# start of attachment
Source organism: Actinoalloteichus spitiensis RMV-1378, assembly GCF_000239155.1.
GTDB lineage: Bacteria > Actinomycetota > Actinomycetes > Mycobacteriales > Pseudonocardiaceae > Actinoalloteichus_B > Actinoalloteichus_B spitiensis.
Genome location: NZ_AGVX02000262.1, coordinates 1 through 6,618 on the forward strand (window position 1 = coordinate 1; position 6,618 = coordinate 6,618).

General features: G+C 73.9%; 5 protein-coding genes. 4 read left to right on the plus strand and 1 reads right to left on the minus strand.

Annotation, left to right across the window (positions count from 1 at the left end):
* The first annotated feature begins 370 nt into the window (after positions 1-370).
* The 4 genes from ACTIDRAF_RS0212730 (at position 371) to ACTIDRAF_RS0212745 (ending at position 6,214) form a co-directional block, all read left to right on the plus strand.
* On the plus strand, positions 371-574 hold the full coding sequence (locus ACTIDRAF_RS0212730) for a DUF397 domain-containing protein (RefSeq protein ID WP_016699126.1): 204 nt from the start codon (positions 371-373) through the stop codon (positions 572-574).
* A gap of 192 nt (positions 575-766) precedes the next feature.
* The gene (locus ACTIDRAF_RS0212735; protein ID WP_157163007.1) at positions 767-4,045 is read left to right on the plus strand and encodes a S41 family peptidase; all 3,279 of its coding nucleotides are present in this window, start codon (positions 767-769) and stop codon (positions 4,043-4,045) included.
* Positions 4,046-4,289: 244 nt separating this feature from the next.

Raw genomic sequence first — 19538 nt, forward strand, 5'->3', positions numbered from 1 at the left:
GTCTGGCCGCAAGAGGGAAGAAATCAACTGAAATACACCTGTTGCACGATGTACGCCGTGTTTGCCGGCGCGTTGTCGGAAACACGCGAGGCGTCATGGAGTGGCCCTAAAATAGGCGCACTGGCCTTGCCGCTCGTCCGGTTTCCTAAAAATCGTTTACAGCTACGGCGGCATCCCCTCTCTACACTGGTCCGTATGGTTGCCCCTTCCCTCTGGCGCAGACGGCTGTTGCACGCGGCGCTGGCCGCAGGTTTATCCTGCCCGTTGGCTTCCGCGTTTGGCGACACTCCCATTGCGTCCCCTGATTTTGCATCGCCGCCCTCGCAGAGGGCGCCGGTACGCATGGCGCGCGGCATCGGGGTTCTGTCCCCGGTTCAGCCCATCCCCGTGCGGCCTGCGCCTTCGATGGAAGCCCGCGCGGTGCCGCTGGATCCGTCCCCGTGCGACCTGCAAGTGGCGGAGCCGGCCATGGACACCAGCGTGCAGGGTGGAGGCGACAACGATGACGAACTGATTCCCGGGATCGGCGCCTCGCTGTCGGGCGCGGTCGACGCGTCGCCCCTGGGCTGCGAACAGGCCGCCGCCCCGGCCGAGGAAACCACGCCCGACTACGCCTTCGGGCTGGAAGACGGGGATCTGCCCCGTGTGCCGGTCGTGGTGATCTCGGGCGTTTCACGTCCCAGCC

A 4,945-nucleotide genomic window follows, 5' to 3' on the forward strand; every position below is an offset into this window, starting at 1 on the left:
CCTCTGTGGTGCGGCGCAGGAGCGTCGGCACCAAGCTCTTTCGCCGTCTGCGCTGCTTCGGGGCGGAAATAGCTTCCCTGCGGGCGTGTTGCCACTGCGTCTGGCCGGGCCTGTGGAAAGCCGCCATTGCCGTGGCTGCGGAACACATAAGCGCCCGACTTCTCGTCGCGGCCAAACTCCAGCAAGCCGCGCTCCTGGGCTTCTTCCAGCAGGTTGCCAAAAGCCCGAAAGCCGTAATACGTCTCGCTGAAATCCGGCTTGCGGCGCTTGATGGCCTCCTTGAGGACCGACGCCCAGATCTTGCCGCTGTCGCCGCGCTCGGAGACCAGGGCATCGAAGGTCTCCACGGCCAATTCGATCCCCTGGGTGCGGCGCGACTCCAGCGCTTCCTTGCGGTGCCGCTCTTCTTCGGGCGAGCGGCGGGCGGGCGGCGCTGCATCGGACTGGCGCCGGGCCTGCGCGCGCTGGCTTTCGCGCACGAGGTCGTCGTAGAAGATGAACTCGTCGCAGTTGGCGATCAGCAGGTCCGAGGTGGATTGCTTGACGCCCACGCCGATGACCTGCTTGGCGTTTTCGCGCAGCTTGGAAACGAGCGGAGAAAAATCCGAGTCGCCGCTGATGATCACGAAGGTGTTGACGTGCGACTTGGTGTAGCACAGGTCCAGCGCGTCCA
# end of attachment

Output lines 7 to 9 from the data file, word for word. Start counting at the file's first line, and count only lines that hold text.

* The 4 genes from ACTIDRAF_RS0212730 (at position 371) to ACTIDRAF_RS0212745 (ending at position 6,214) form a co-directional block, all read left to right on the plus strand.
* On the plus strand, positions 371-574 hold the full coding sequence (locus ACTIDRAF_RS0212730) for a DUF397 domain-containing protein (RefSeq protein ID WP_016699126.1): 204 nt from the start codon (positions 371-373) through the stop codon (positions 572-574).
* A gap of 192 nt (positions 575-766) precedes the next feature.